Successful phase I trial: Cornea repair using patient’s stem cells

Clinical evaluation of safety and feasibility of CALEC transplantation.


A groundbreaking medical study has demonstrated promising outcomes in cornea repair through novel cell therapy. Conducted as a Phase I trial, this research focuses on repairing damaged corneas using a patient’s stem cells, representing a significant advancement in regenerative medicine.

Researchers from Mass Eye and Ear, part of Mass General Brigham, led a team that conducted a phase I trial of a new stem cell treatment called cultivated autologous limbal epithelial cell transplantation (CALEC). The treatment was tested on four patients with severe chemical burns in one eye.

The study, published in Science Advances on August 18, found that CALEC was safe and well-tolerated over the short term. The patients who were followed for a year experienced healing of their cornea surfaces – two could undergo a corneal transplant, and two saw improved vision without more treatment.

While the trial’s main goal was to test safety and feasibility before moving to the next phase, the early results encouraged the researchers. The study’s lead author, Ula Jurkunas, MD, explained that CALEC could provide hope for patients with severe cornea injuries who had no treatment options with good safety records before. She believes that with more research, CALEC could become an essential solution for people who can’t have artificial cornea transplants due to their injuries.

In the CALEC treatment, doctors take stem cells from the patient’s healthy eye using a small piece of tissue. These cells are then grown and multiplied using a unique process at Dana-Farber Cancer Institute. It takes about two to three weeks. After that, the new cells are placed back at Mass Eye and Ear and put into the eye with the damaged cornea.

This project is a teamwork effort involving doctors and researchers from different places. Ula Jurkunas and her Mass Eye and Ear team work with researchers at Dana-Farber Cancer Institute, Boston Children’s Hospital, and the JAEB Center for Health Research. This clinical trial is significant because it’s the first time the National Eye Institute (NEI), part of the National Institutes of Health (NIH), has funded a study on a human stem cell treatment.

When people suffer chemical burns or severe eye injuries, they might lose important cells around their cornea, leading to vision loss and discomfort. These patients can’t get artificial cornea transplants, which are the usual way to fix this. The CALEC procedure tries to fix this issue using the person’s stem cells. These stem cells are grown and multiplied to create a layer of cells that can help the eye heal.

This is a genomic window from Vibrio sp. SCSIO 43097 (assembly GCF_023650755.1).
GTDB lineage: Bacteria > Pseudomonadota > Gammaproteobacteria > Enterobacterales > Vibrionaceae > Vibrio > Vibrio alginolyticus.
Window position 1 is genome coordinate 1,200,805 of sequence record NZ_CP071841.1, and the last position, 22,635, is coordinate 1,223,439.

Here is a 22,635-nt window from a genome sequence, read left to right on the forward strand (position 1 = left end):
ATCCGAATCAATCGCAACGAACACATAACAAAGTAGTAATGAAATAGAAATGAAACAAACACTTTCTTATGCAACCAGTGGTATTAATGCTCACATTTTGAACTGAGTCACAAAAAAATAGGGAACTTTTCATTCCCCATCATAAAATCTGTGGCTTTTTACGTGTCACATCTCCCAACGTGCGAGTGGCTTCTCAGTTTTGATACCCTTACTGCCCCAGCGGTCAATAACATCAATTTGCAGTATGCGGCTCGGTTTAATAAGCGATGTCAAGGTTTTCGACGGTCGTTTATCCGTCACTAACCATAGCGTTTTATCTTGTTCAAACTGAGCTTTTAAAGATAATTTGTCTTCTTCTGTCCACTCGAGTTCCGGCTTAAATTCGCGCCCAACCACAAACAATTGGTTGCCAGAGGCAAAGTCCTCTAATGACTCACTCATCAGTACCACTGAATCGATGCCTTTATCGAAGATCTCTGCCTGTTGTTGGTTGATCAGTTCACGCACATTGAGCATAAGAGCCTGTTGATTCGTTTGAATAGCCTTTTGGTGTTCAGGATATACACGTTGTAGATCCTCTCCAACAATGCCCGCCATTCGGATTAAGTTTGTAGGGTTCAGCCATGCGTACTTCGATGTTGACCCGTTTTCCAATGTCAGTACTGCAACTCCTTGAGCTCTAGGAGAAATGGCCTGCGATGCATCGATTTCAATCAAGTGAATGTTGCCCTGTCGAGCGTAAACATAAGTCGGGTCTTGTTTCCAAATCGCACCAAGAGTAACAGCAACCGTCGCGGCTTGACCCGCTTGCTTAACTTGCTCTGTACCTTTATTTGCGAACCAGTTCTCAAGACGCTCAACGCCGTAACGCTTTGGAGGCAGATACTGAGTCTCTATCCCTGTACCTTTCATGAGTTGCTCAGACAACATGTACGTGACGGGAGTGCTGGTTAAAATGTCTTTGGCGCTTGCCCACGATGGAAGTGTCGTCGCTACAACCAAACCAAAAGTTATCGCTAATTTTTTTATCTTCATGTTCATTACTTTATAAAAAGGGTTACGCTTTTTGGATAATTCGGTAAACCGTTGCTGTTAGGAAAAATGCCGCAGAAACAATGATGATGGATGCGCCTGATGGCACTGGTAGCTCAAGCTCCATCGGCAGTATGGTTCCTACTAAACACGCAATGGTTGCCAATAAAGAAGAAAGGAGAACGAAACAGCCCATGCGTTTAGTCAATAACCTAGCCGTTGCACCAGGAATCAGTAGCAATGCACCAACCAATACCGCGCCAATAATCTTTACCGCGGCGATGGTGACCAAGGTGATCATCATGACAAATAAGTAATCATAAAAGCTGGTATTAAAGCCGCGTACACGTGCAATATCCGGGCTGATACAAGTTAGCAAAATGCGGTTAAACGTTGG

Previous treatments had problems, and the CALEC procedure tried to solve them. The unique thing is that it uses a small number of the person’s stem cells and grows them to make a sheet of cells that help the eye heal naturally.

Ritz, executive director of the Connell and O’Reilly Families Cell Manipulation Core Facility at Dana-Farber and professor of medicine at Harvard Medical School said, “It was challenging to develop a process for creating limbal stem cell grafts that would meet the FDA’s strict regulatory requirements for tissue engineering. Having developed and implemented this process, it was gratifying to see encouraging clinical outcomes in the first cohort of patients enrolled in this clinical trial.”

The researchers said that even though there have been important studies about using a person’s own stem cells for 25 years and Europe has used similar methods, no research team in the U.S. could create a way to make the cells and test them properly. They needed to meet the rules set by the U.S. Food and Drug Administration (FDA) and show that the treatment worked well for patients.

Studies like this show that using cell therapy can be a hope for treating conditions that don’t have a cure yet. The Gene and Cell Therapy Institute at Mass General Brigham helps turn research discoveries into natural treatments for patients. Their way of working involves different experts, which allows them to move quickly and improve treatments for people.

Five patients with eye injuries from chemical burns participated in a phase I study. Four of them received the CALEC treatment. They were followed for 12 months.

The first patient, a 46-year-old man, got better after CALEC and could have an artificial cornea transplant. The second, a 31-year-old man, fully improved from his symptoms, and his vision went from 20/40 to 20/30. The third, a 36-year-old man, also improved a lot. He could see more clearly, from just seeing waving hands to seeing things at 20/30 vision.

The fourth, a 52-year-old man, didn’t have successful results at first, but he got better after trying CALEC again three years later. He went from just being able to see moving hands to counting fingers. He also had an artificial cornea transplant.

The researchers are planning the next phase of the study with 15 more CALEC patients. They’ll be followed for 18 months to see how well the treatment works. They hope CALEC can be an option for patients who couldn’t get better with other medicines.

NEI/NIH grants funded this study, a significant effort involving many doctors and researchers. The CALEC procedure is still being worked on and has a patent pending. The researchers are also part of Ocucell, which wants to develop eye therapies using cells.

Journal Reference:

  1. Ula V. Jurkunas, Jia Yin et al., Cultivated autologous limbal epithelial cell (CALEC) transplantation: Development of manufacturing process and clinical evaluation of feasibility and safety. Science Advances. DOI: 10.1126/sciadv.adg6470.
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